About Painting II:  In this intermediate painting studio students determine their ten or more individual painting projects in consultation with me.   I encourage students who have not yet experimented with oil paint to consider doing so.  They are free to do versions of the Painting I projects but will be held to  higher standards than the beginning students.  In general they will follow the Course Schedule below, participating in and contributing to critiques, exhibits, etc. 

Educational Philosophy:
I believe that it is through intensive studio practice that students learn to generate visual ideas, to express them skillfully and to critically evaluate their results.  The ideal environment for that studio practice is an energetic, competitive visual milieu that is intellectually as well as physically demanding.  Art and design are labor intensive and cumulative.   I engage each student in an ongoing discussion about their ideas and their work. Through each project, and through successive semesters, I try to provide the stimulus and support that will help build each individual student’s skill, confidence and portfolio.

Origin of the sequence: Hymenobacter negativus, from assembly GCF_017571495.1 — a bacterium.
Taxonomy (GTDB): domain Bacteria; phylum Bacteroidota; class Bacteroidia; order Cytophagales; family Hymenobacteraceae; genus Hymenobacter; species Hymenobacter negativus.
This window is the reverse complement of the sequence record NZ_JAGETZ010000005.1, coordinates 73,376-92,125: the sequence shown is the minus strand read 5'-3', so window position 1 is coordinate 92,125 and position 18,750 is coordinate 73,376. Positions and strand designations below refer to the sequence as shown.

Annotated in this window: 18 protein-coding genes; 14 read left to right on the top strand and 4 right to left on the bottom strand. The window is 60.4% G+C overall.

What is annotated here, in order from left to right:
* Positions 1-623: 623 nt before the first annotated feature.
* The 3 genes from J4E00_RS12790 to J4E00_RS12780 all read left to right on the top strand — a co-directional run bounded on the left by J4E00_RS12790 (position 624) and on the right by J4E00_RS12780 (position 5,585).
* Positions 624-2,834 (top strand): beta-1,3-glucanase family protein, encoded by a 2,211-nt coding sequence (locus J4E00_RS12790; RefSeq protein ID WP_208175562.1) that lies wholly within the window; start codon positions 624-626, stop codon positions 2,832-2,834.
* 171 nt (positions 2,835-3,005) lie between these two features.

Learning Outcomes:
  Core Learning Outcomes

  1. Demonstrate his/her increased ability to paint as evidenced by the ten or more paintings produced during the course of the semester.
  2. Continue to develop observational, compositional, color mixing and technical skills as a painter.
  3. Experiment with new media, styles and techniques to expand one's repertoire as an artist.
  4. Use painting materials and equipment with greater craftsmanship and facility.
  5. Critique his/her own work and that of classmates in appropriate professional language.

Core Assessment:

·    The Final Portfolio (50%), a suite of five (5) or more paintings as negotiated between the instructor and the student, produced since the mid-term portfolio.